Reliance has always been a key player in capitalising the modern Indian market. It has been keenly eyeing developments that compliment and compete against India’s corporate market. In July 2021, Reliance Retail, acquired a majority stake in the homegrown robotics company Addverb Technologies, an intralogistics automation solution-based company. With an investment of roughly ₹1,000 crores ($132 Million), Reliance has reserved a 55% majority stake. The company’s valuation post this transaction is at ₹27 crores ($270 million).  

While this may seem to be a regular business transaction, this move further strengthens Reliance’s vision for Artificial Intelligence (AI). The acquisitions of Addverb Labs is likely to have an impact on the AI market as well as India’s techno-commercial landscape. This includes the likes of Adani Power Limited (Power and Energy Services), Tata Technologies (Product Engineering) and Bharti Airtel (Telecommunication services).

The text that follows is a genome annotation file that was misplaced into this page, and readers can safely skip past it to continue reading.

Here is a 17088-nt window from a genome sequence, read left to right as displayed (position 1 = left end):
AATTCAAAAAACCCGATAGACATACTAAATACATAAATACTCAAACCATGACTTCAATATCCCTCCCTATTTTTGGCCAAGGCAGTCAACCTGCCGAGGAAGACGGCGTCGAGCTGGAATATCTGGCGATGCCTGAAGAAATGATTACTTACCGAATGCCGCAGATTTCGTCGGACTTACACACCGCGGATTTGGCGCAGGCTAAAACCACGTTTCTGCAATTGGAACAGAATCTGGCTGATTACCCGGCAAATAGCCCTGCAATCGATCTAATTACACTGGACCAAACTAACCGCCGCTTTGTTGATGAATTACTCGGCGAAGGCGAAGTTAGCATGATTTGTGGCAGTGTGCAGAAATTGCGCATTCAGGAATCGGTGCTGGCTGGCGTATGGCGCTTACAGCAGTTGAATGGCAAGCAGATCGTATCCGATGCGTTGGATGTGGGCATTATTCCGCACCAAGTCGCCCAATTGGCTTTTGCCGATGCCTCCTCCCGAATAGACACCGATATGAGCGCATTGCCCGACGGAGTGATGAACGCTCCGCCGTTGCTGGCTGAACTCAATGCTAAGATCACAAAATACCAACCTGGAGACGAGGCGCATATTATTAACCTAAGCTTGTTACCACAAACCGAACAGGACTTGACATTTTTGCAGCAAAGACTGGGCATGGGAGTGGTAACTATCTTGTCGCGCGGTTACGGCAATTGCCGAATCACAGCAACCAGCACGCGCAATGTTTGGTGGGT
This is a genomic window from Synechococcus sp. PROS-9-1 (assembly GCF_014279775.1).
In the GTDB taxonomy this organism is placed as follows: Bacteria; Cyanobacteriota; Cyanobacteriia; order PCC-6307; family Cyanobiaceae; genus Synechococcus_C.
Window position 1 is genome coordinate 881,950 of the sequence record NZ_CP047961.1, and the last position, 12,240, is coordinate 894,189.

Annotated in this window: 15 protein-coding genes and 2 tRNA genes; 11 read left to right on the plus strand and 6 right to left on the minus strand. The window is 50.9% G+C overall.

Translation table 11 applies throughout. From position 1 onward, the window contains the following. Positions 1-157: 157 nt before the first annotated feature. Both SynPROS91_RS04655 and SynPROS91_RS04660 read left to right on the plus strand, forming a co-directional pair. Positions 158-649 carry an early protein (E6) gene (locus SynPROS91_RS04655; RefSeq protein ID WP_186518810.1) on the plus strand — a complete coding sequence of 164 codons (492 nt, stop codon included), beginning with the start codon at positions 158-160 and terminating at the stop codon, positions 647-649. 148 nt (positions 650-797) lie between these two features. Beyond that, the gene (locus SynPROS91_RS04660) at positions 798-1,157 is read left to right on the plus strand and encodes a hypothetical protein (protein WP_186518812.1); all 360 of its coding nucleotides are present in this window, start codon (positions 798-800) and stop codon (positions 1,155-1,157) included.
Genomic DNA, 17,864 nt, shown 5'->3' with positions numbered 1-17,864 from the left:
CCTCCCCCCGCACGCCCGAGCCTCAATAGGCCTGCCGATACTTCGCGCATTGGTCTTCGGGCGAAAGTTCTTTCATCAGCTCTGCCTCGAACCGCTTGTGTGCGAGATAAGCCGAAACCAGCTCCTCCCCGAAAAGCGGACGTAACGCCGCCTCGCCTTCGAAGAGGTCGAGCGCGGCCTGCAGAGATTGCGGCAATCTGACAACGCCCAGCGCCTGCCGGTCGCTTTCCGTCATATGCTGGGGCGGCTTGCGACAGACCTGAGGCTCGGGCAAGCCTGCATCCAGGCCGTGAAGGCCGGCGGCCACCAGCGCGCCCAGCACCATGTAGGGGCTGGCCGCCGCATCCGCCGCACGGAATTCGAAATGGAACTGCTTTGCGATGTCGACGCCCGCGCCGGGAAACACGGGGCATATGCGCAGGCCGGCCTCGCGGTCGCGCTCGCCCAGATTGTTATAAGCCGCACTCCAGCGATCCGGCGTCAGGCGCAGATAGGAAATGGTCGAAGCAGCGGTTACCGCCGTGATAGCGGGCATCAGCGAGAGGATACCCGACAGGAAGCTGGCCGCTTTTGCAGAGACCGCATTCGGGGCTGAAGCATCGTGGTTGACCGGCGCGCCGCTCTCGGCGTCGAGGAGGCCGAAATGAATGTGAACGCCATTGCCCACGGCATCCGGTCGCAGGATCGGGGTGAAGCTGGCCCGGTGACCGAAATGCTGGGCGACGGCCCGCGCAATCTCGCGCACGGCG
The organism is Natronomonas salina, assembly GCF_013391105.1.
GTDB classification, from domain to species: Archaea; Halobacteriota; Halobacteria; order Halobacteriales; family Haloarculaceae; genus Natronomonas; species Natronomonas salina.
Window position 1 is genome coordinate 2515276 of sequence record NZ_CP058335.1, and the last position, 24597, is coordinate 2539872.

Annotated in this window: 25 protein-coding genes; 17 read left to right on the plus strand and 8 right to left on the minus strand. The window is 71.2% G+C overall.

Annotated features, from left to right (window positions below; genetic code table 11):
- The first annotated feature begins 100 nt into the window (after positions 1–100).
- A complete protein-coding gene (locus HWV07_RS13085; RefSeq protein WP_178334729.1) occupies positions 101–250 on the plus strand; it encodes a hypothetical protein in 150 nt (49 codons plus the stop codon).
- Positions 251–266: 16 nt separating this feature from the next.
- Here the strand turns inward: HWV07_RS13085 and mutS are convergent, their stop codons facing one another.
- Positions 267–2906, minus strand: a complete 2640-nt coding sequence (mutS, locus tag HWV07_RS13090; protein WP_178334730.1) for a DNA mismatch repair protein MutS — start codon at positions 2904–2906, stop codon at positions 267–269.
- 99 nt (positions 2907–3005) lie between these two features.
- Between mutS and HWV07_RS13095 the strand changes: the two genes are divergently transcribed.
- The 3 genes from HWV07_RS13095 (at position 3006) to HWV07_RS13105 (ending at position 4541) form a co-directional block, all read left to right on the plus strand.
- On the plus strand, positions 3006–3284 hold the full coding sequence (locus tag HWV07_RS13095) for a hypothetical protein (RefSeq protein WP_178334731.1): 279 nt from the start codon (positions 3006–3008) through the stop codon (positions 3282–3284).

A careful analysis into a series of recent developments and actions by Reliance indicate a strong interest in AI, but what does this mean for the Indian AI market? 

Tracing Reliance’s Interest in AI

Reliance is doing what it takes to further itself in the Artificial Intelligence (AI) sector, a common strategy in other sectors too. Since 2018, Reliance has been looking at applications under machine learning and blockchain so that it can exploit the potential of this field. With major Indian software companies such as HCL Technologies, Wipro, and Infosys working on AI, Reliance too is hoping to convert AI into a B2B (Business-to-Business) model. This interest was capitalised in 2018 with the birth of JioInteract, an (AI) based brand engagement platform with features like video call centres, video catalogue, and virtual showrooms. JioInteract became the world’s first AI-based video call, which understands inputs from various languages. In 2018, at the India Digital Open Summit, Akash Ambani emphasised on the importance of AI.